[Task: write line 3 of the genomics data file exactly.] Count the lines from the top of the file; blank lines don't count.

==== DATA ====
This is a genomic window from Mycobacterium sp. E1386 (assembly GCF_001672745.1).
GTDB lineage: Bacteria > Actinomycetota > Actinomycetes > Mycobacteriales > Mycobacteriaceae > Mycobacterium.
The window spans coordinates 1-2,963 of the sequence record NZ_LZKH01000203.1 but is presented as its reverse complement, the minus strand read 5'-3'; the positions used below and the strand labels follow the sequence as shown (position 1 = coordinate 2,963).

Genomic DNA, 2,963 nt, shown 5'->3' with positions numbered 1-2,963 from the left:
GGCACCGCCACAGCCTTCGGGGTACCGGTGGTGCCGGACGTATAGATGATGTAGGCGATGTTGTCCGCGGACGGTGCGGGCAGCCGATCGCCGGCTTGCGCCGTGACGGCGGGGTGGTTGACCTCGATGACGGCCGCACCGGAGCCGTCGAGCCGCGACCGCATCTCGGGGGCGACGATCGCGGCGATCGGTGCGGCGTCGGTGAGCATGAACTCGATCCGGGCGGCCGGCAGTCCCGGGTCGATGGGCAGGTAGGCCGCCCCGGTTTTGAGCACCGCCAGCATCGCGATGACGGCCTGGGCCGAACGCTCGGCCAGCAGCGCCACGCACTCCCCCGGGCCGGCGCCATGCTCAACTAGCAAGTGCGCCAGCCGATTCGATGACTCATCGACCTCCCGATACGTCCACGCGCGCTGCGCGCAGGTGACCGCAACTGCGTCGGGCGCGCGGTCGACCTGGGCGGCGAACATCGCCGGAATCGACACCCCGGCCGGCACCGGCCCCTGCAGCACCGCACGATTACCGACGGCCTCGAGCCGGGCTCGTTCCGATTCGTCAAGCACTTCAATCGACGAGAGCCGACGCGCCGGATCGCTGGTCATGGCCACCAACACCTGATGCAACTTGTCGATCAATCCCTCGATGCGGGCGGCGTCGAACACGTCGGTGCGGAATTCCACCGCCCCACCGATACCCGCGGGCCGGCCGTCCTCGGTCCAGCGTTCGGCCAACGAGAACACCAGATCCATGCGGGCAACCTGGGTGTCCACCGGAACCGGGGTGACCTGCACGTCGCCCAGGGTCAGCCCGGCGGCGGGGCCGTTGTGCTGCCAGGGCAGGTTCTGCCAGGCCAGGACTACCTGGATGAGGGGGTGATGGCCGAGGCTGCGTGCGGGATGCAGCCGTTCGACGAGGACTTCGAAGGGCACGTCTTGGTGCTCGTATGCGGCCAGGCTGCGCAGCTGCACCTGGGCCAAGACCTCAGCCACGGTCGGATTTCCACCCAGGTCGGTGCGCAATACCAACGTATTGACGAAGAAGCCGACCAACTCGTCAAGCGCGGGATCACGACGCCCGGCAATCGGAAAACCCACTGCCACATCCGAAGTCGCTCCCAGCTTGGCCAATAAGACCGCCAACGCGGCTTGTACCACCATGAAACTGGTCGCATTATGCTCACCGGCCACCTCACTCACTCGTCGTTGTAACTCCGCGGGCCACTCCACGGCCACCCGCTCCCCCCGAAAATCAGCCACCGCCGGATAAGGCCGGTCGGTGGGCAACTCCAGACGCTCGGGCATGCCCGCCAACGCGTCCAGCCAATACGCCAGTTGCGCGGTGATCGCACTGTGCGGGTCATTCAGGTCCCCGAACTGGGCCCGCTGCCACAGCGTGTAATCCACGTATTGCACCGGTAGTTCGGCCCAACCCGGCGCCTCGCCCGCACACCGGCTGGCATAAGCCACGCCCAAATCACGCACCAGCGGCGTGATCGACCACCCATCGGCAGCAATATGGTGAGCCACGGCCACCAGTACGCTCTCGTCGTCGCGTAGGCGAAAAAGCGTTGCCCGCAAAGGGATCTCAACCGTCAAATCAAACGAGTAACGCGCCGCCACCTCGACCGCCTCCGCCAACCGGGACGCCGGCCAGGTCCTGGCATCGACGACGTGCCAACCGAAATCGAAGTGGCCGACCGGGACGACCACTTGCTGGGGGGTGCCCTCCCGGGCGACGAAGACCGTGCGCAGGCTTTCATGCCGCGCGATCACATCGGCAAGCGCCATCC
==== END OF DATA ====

The window spans coordinates 1-2,963 of the sequence record NZ_LZKH01000203.1 but is presented as its reverse complement, the minus strand read 5'-3'; the positions used below and the strand labels follow the sequence as shown (position 1 = coordinate 2,963).